Randin Graves' scores for 'Saturnalia' and 'Shades of Treason' are a great pairing, both completed in 2011 for dramatic character studies based on true stories, both featuring mixes of electronic atmospherics and acoustic instrumentation, and both utilizing simple themes for different characters and concepts that evolve and combine over the course of their films. 'Saturnalia's' score is fairly short as there are also classical and rock songs used in the film, and 'Shades of Treason's' score features a lot of slow, ambient texture underneath dialogue that does not make a great album to listen to. With all of the above, the bulk of 'Saturnalia' (just missing a couple very short cues) and the best of 'Shades of Treason' combine well into one full length album.
'Saturnalia' - a Gustavo Mercado film
'Saturnalia' required a strong but sensitive score, but not a lot of it, as two of the main characters are an older man who often listens to classical music and his son who fronts a rock band. The score is essentially the third and final musical element tying the film together, with two main themes that are established separately but combine later in the film.
The opening track "Richard's First Last Stand" establishes the tense music for a man who finds himself pushed to extremes after the sudden loss of his wife and a forced retirement. His theme music needed to not stray too far from the classical music he loves, while being modern enough to distinguish itself and convey tension to a modern movie audience. Orchestral strings, a small brass section, bowed glass instruments and a little rhythmic electric guitar create Richard's tense music. The second track "Mourning a Wife and Mother" uses the same instruments minus electric guitar to establish the sadder version of Richard's music. Both the tense and sad versions recur and develop throughout the film.
Edey is the perhaps unstable homeless woman who sneaks into Richard's house and begins to see herself filling the shoes of his deceased wife. Her palette starts with the same instrumentation as Richard's to reflect her connection to him, as we only meet her in connection with his home and wife. However, dreamy synth and electric guitars are added to reflect the alternate reality she lives in. Her music hits an emotional peak early on with "Look in the Mirror" and hits darker moments in cues like "Edey's Decision" and a climax in "Edey's Last Stand."
As Richard and Edey's lives begin to cross, so does their music, as heard in "A Chance Encounter" where Edey's simplistic theme is superimposed over the music of "Mourning a Wife and Mother."
"You Did What You Could" is a brief tangent, as the one cue scored for the B storyline featuring Richard's son Neil and his girlfriend Jeannie.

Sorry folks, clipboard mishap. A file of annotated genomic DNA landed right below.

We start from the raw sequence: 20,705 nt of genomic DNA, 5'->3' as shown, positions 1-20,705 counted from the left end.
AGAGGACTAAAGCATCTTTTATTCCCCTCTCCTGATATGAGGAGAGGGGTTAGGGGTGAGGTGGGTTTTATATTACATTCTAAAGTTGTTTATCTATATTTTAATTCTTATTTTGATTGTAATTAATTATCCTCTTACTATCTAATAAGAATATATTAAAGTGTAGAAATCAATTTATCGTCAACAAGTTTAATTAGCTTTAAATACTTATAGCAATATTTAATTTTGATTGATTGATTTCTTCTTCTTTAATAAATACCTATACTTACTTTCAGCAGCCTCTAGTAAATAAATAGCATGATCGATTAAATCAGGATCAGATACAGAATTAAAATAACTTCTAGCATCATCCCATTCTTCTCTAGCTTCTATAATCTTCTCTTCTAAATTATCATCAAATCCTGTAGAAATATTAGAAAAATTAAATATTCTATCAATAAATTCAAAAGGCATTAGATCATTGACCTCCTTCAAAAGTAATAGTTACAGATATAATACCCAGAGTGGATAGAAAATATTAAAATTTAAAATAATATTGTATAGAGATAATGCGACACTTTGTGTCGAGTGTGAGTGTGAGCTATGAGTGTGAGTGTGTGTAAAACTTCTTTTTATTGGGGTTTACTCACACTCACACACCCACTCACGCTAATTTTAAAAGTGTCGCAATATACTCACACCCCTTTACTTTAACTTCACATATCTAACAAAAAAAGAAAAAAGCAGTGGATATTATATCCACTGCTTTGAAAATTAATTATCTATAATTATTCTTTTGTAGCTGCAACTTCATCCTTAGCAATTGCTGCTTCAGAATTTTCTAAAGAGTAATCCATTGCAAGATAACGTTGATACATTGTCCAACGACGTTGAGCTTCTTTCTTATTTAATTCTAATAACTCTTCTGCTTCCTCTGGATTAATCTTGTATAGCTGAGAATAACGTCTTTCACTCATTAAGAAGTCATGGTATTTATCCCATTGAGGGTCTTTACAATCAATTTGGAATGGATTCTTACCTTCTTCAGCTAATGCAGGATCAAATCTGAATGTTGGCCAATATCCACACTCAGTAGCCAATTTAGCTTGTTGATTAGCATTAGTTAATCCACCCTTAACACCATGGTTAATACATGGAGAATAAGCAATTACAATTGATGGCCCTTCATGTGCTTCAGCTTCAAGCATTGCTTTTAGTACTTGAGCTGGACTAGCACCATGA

'Shades of Treason' - a Rob Diamond / Loren Lambert film
'Shades of Treason' is a somewhat surreal film about John Walker Lindh, "the American Taliban," William Lee, a character very loosely based on the American CIA operative who died in a prison riot in Afghanistan immediately after interrogating Lindh, and the two men's fathers as they deal with what has happened with their respective sons. The philosophy and simplicity of the music are similar to 'Saturnalia' but the palette is different. Overall there is an ambient, atmospheric synthesizer texture coming from a few different sources, plus electric guitars (frequently ebowed fretless electric guitar) but there are additions as appropriate throughout the film to create distinct sounds for characters and concepts.
The music of William Lee, his father, and all things representing traditional American patriotism in the film adds four horns to the mix. These can be heard clearly in the opening of "Images of 9/11," in "Grief of a Father" and in the first part of "Moments of Forgiveness and Acceptance."
The music of John Walker Lindh and anything representing "the other" adds "ethnic" instruments, primarily suling (a Balinese bamboo flute) and middle eastern winds and percussion to the synth/electric guitar texture.
As with 'Saturnalia's' music for Richard and Edey, 'Shades of Treason's' music for Will Lee and John Lindh combine as appropriate to the film. This is heard most clearly in the opening titles track, "Shades of Treason" and the conclusion/End Titles of the film, "Shadows of Courage."
Special note must be taken of the track "Prayers of Penance" which features recitation of verse from the Q'uran. The "singer" reflected quite a bit on whether to participate in the film or not, and decided that the film was neither anti-American nor anti-Muslim and was a positive piece, looking to foster peace in the world rather than more division. He chose a beautiful passage that is appropriate for the film and the scene the music plays over. The recitation was recorded in Randin's studio, then he added the instrumentation around it. The "singer" chose not to be credited and not to accept any payment as recitation is not a job, but something sacred to him that is not meant to bring him wealth or notoriety. As such, we are offering the track for free on music services where we have the option. If the film and the album find financial success, we will contribute proceeds to the "singer's" mosque.